Monday mornings just aren’t the same: With COVID-19 restrictions, there is no weekend anymore. And that’s not good

Kenny Esser’s days basically are all the same.

He goes into the home office he established since he began his work-from-home protocols at about 6 a.m. — and he often doesn’t come out until 8 or 9 p.m.

Esser, the chief of staff and senior vice president for corporate services and governance for Hackensack Meridian Health, said the hours are easy to keep track of.

The days? That’s another thing.

“It used to be Monday, Tuesday and Wednesday,” he said. “Now, it’s yesterday, today and tomorrow.”

The COVID-19 pandemic is changing the way we work in many ways. And, while working-from-home rules are blending work life and home life like never before, they also are blurring the days on the calendar in a way never seen before.

File photos
Kenny Esser.

Esser said the work is important — especially since it is in support of the thousands of front-line health care professionals at HMH who are facing the biggest challenge. The pandemic, he said, has changed everyone’s work schedule.

“A Tuesday morning is no different than a Saturday morning, now,” Esser said.

He may be right.

The cancellation of essentially all weekend activities — whether it be time at a sporting event with your kids, an evening out at a local restaurant or a trip to the Shore — has made all the days feel the same.

And that’s not necessarily a good thing.

Frank Ghinassi, the CEO of Rutgers Health University Behavioral Health Care, said weekends play a significant role in the way we organize our life.

Frank Ghinassi.

“Most of us are accustomed to parceling out our expectations of rest, leisure and entertainment to the ‘week’s end,’” he said. “It’s common to reduce the burden of a hard work week by dividing the weekdays into parcels that get us psychologically closer to the weekend.

“Wednesday has become ‘over-the-hump’ day and Friday mornings have long been experienced as ‘we made it through’ a tough week even though, in point of fact, a full day of work lies ahead, no different than the workload of a Thursday.”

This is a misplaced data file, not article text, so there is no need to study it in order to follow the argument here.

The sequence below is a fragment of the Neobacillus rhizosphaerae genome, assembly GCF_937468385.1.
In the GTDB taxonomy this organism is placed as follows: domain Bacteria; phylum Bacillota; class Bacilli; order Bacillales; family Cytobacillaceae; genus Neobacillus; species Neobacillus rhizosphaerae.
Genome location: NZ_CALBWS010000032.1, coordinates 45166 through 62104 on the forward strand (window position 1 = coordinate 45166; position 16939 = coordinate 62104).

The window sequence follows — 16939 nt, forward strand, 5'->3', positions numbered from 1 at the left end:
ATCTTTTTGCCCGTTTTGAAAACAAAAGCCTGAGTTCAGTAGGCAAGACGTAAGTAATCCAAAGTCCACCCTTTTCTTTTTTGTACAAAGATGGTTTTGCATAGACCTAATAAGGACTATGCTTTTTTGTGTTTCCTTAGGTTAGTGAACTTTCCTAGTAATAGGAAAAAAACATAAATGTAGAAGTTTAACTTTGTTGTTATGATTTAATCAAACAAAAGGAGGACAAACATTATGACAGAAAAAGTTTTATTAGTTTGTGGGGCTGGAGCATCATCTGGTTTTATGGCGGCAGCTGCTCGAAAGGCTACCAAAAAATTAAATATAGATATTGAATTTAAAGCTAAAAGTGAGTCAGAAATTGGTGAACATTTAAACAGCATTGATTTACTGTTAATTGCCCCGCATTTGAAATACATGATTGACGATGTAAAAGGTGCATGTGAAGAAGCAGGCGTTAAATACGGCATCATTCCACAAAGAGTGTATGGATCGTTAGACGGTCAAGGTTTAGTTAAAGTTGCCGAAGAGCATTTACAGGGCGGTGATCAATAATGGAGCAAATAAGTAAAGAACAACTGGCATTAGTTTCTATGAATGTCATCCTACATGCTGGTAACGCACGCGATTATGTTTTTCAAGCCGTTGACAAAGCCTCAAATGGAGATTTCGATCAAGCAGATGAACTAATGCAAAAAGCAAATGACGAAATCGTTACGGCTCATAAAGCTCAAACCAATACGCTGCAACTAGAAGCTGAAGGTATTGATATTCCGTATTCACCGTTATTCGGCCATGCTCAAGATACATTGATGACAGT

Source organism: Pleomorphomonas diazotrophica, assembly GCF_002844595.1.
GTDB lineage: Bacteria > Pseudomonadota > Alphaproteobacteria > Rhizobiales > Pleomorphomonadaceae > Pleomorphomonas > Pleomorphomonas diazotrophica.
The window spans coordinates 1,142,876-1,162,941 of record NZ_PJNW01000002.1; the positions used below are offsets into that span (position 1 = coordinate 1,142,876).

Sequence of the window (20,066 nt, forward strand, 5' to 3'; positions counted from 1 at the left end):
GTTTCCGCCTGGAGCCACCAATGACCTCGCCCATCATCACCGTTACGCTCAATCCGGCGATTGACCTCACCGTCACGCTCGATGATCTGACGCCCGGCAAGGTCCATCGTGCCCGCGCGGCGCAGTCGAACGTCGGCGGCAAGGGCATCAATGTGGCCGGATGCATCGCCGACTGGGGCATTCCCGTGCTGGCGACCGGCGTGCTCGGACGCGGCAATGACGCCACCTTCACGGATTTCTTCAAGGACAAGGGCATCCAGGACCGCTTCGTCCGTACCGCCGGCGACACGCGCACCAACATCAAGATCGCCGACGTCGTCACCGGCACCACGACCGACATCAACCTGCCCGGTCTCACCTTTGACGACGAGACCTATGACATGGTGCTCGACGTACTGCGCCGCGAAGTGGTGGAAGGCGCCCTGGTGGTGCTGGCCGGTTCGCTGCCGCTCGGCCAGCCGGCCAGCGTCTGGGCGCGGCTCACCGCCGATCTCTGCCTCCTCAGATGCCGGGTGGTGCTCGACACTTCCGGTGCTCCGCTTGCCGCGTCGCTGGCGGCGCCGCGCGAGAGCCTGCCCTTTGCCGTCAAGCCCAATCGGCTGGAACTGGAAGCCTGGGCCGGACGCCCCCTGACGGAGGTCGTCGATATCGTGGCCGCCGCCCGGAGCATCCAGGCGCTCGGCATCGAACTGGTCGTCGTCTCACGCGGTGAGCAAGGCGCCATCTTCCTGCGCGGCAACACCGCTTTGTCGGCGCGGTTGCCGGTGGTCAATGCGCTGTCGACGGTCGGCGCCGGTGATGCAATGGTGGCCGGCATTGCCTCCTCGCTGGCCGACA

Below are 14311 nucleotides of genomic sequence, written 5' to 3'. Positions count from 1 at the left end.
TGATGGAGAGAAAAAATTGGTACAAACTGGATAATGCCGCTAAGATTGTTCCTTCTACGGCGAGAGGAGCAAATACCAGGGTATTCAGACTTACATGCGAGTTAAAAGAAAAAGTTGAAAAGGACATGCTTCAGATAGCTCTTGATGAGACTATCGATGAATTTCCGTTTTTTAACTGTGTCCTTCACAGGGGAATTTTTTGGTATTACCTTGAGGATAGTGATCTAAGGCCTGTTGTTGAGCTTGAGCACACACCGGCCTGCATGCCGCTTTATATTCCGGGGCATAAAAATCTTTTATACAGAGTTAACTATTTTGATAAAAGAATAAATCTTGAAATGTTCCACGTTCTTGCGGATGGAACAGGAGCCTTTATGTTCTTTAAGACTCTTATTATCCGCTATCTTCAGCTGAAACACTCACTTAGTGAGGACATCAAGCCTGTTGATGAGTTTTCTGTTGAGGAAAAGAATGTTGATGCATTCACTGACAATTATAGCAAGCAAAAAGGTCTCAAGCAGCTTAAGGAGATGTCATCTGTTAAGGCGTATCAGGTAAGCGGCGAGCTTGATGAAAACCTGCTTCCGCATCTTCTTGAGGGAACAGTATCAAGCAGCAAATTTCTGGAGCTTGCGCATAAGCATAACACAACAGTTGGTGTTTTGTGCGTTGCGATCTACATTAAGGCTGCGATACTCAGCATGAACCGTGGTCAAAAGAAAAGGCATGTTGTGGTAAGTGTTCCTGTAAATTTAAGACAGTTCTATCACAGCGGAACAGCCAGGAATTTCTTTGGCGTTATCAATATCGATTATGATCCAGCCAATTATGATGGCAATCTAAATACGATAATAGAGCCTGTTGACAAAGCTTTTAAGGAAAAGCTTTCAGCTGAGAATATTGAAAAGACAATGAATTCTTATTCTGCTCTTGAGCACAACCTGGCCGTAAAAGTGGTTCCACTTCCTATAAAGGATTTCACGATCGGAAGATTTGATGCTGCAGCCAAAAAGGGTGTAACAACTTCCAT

That’s all changed, Ghinassi said.

“The current situation has blurred and challenged these psychological partitions, leading to what feels more like an endless succession of ‘nows,’” he said.


Michelle Siekerka, the CEO of the New Jersey Business & Industry Association, said she recognized this a few weeks back. That’s when she put in a rule with her staff: They must take time off.

Michele Siekerka.

“I think, as you get into a new norm, you have to create your own behaviors,” she said, “I told my own staff two weeks ago, ‘Don’t make me mandate that you take time off,’” she said.

“They would say: ‘Take time off? I’m home.’

“I said: ‘No. You have to shut it all down, take time with your family, read a book, go for a walk — you have to get off the grid.’”

And that can be during the normal workday, too.

“It’s OK to go for a walk in the middle of a beautiful day,” Siekerka said.

Therein lies another way our work body clock has changed. With kids home, employees go in and out of work during the day. It’s been a long time since 9-5 was the norm — that’s now completely changed.

We’ve seen that at ROI-NJ, as more people have asked to be interviewed first thing in morning (as early as 6 a.m.) or late at night (9 p.m.? Sure, I’m up). This column was written on Sunday — based on a number of interviews done this past weekend.

In the midst of all this, many are realizing the need to have a personal life is more important than ever.


Tara Dowdell, the head of the Tara Dowdell Group, a strategic communications and marketing agency, always has worked on weekends. But this is different, she said. Dowdell is making a point to add quality time with her husband in an increased effort to keep her work life and home life separate through this crisis.